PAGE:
Up to now, studies have focused on determining when the first modern human arrived in China, but there has been hardly any research into the dynamics of this settlement. A joint paper by institutions from China, Spain and the United Kingdom proposes that, given its size and biogeographical diversity, China would have received migrations by Homo sapiens from both north and south, with hardly any overlap between them.
The researchers suggest in the journal Quaternary International that the arrival of modern humans in continental Asia was the result of at least two processes. The first took place 80,000 years ago at the latest, and consisted of the arrival of the first populations of Homo sapiens on the Asian continent through Arabia, passing through India, to Southeast Asia and, finally, Australia. In the second process, around 45,000 years ago, populations of H. sapiens would have arrived from the North through Central Asia, Siberia and Mongolia, and these were the people who would eventually populate North America and Japan.
"In addition to this complex scenario, there is also the diversity of human populations already inhabiting Asia before we arrived," says the paleontologist María Martinón-Torres, director of the Centro Nacional de Investigación sobre la Evolución Humana (CENIEH), who conducted the study together with José María Bermúdez de Castro, coordinator of the CENIEH Paleobiology Program, and researchers from the University of Exeter and the Institute of Vertebrate Paleontology and Paleoanthropology (IVPP) in Beijing.
Robin Dennell et al. A demographic history of Late Pleistocene China, Quaternary International (2020). DOI: 10.1016/j.quaint.2020.03.01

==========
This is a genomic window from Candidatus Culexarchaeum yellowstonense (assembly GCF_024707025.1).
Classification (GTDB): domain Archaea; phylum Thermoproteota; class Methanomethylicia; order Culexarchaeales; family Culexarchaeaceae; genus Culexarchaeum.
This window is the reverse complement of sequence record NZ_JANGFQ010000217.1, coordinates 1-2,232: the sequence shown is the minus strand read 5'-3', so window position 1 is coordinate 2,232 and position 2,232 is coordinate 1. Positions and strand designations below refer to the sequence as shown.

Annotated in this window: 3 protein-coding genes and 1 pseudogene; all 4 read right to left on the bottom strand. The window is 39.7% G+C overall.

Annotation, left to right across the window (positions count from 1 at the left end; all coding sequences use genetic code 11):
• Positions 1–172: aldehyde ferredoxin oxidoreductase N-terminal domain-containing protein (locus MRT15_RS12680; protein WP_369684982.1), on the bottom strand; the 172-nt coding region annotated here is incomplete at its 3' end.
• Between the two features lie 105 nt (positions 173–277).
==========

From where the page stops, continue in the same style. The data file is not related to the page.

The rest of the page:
This paper proposes a demographic history of China in the last glacial cycle. This history is complex because China lies in both the Palearctic and Oriental biographic realms, and experienced several immigration events before H. sapiens. Immigration by our species into the Oriental Realm of south China from southeast Asia probably began as early as 80,000 years ago. North China has a different history: here, humans immigrated from Mongolia and southern Siberia ca. 45,000 years ago as part of a cold-adapted Palearctic fauna. These populations were largely independent of one another, and each needs to be seen as part of their respective biogeographic realms. The subsequent demographic history of China is one of mixing and inter-breeding of populations from both north and south China. In the LGM, north China (and Mongolia) were largely depopulated, and subsequent recolonization of north China occurred from both the north and the south. Explanations of the demographic history of China have to include developments beyond its borders, immigration, assimilation of new populations, and continuity of local groups.
Keywords: Demography, China, Late palaeolithic, Oriental realm, Palearctic realm, Immigration